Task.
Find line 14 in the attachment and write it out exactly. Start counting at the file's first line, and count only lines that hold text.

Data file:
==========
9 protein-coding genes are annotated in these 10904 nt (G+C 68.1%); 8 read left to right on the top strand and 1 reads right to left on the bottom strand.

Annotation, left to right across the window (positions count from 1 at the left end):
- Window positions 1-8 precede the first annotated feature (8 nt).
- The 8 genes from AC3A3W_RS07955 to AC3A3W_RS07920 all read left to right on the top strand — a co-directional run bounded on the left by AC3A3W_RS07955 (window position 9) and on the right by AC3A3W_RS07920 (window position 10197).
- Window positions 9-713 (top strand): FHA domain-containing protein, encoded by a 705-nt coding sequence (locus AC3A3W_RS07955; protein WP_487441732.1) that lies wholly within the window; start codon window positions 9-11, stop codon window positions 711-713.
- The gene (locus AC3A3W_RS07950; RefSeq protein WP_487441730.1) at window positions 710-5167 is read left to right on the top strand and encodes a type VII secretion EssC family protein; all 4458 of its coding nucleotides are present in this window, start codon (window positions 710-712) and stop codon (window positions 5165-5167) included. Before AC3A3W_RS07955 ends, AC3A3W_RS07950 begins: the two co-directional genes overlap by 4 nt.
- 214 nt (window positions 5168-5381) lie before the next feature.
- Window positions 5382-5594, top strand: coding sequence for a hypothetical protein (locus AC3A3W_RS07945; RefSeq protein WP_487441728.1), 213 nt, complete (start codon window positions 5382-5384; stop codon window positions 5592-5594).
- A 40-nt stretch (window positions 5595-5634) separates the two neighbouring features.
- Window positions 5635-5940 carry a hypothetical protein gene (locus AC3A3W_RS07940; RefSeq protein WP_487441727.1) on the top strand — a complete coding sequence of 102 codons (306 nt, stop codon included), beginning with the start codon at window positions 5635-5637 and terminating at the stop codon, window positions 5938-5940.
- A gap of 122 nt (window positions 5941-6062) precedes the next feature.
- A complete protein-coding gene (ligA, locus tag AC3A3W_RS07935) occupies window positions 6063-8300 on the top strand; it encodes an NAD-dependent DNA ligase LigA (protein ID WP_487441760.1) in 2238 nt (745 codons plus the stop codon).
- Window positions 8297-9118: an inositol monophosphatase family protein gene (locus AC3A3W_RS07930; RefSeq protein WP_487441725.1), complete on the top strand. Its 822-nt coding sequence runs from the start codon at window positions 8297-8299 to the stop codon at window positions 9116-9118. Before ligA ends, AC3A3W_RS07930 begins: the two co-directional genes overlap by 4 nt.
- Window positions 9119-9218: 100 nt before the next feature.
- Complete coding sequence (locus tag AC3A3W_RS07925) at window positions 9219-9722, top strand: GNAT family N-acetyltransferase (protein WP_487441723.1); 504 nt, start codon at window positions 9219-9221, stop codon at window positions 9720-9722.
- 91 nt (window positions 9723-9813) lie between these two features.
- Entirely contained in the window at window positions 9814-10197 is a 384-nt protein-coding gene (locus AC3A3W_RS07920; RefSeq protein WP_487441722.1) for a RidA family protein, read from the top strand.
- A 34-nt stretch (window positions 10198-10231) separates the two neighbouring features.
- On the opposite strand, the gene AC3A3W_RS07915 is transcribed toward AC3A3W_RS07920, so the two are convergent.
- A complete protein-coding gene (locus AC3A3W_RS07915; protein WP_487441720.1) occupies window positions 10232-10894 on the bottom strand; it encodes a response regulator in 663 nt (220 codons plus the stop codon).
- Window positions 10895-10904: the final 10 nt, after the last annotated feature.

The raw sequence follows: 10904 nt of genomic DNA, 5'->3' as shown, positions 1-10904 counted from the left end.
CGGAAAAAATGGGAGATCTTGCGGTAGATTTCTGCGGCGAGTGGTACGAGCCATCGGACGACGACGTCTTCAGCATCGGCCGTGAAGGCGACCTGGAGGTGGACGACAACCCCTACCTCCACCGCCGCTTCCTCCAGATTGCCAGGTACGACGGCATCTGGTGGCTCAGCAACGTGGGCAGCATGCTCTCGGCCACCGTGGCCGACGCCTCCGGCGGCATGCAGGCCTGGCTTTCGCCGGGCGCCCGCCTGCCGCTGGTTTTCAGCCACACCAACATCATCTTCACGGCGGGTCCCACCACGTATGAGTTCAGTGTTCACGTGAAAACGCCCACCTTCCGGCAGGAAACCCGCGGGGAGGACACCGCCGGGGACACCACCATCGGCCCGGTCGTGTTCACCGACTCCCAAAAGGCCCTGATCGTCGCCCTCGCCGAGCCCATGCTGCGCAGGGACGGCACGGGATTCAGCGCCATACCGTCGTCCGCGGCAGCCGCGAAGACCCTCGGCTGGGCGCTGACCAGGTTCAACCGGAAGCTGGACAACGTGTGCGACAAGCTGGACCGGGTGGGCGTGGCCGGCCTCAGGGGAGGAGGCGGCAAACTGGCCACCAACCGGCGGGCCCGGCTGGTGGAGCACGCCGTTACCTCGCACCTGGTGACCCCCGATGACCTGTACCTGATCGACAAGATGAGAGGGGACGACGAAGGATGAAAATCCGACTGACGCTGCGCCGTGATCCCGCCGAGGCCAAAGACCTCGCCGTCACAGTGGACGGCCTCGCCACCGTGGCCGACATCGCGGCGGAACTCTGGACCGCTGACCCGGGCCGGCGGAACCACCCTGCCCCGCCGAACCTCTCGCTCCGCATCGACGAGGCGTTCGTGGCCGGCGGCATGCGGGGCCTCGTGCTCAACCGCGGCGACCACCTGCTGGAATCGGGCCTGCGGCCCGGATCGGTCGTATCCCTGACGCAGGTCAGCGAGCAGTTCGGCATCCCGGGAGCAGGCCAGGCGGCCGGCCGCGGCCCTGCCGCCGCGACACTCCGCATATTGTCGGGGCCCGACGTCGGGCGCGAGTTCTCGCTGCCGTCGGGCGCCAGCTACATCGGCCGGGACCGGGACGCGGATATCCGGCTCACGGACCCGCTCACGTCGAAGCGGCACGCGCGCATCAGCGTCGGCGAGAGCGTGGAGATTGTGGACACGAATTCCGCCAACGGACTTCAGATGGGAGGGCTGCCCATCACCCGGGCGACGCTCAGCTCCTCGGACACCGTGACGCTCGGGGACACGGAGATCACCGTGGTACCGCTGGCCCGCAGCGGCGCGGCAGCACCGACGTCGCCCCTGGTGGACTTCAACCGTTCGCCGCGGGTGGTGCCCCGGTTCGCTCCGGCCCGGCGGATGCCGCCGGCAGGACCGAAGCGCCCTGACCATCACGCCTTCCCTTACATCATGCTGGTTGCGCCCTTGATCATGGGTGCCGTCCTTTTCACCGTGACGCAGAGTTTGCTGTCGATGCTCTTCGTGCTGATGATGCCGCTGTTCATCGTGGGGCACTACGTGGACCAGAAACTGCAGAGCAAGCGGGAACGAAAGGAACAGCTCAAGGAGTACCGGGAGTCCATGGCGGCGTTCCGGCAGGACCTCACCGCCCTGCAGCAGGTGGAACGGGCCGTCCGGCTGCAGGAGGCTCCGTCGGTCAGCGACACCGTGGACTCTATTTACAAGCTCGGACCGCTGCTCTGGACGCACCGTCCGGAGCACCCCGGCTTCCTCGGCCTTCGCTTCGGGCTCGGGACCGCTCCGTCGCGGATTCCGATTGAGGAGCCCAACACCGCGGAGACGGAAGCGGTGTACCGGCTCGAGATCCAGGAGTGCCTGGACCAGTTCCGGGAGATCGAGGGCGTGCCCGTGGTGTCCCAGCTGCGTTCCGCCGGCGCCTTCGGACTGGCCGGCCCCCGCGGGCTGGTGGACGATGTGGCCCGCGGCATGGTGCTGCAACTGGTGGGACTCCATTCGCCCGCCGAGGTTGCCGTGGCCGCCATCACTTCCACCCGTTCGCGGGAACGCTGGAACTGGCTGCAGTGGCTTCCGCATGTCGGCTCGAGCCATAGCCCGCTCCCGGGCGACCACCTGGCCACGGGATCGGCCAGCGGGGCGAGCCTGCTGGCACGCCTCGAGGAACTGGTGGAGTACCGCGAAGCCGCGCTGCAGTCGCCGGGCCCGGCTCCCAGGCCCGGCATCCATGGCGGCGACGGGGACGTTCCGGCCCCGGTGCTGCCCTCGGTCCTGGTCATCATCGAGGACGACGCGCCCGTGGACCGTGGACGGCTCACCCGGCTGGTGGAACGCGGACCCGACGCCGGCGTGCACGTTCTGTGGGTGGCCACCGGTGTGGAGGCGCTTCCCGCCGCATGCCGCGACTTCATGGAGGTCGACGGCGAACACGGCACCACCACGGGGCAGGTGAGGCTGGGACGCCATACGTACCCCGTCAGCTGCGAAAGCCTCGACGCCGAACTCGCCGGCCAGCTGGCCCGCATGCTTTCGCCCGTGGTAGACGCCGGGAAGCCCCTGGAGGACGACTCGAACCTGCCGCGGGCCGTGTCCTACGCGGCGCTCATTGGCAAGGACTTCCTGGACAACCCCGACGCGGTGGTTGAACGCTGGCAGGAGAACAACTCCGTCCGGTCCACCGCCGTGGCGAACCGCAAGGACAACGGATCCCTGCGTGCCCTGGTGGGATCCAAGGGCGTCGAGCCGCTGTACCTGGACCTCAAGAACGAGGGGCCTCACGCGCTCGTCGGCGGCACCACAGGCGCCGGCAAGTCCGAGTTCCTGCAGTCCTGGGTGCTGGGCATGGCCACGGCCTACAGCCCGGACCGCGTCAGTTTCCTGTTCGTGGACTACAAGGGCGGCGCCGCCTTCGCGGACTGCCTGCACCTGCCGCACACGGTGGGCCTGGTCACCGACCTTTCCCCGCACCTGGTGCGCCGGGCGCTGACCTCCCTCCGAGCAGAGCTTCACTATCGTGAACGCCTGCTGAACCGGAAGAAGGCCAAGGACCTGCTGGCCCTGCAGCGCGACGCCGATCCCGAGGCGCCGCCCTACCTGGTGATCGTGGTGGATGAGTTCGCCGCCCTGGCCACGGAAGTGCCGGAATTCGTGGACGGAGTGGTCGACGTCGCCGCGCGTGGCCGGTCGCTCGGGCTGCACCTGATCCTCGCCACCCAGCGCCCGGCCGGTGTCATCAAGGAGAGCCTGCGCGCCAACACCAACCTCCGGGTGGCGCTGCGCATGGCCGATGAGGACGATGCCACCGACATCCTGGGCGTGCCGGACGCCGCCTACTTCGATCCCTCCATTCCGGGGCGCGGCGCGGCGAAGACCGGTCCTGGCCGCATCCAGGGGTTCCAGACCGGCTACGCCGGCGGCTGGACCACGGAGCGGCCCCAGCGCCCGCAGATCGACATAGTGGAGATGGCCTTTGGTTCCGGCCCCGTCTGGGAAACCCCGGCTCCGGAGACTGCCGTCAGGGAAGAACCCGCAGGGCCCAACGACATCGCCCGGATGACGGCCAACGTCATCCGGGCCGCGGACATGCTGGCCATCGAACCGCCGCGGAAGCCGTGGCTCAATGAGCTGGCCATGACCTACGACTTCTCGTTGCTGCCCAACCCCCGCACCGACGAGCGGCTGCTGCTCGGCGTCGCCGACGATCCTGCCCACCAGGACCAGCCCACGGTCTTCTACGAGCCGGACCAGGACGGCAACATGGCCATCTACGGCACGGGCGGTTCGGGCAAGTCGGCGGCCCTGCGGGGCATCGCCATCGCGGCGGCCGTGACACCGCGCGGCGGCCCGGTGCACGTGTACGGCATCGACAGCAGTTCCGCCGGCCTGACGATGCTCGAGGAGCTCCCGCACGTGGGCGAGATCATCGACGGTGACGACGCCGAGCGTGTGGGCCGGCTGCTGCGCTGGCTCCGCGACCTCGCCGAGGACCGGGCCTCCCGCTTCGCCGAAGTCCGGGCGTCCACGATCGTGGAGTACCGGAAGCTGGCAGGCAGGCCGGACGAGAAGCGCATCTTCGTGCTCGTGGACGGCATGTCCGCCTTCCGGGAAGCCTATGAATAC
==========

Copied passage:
- Window positions 9119-9218: 100 nt before the next feature.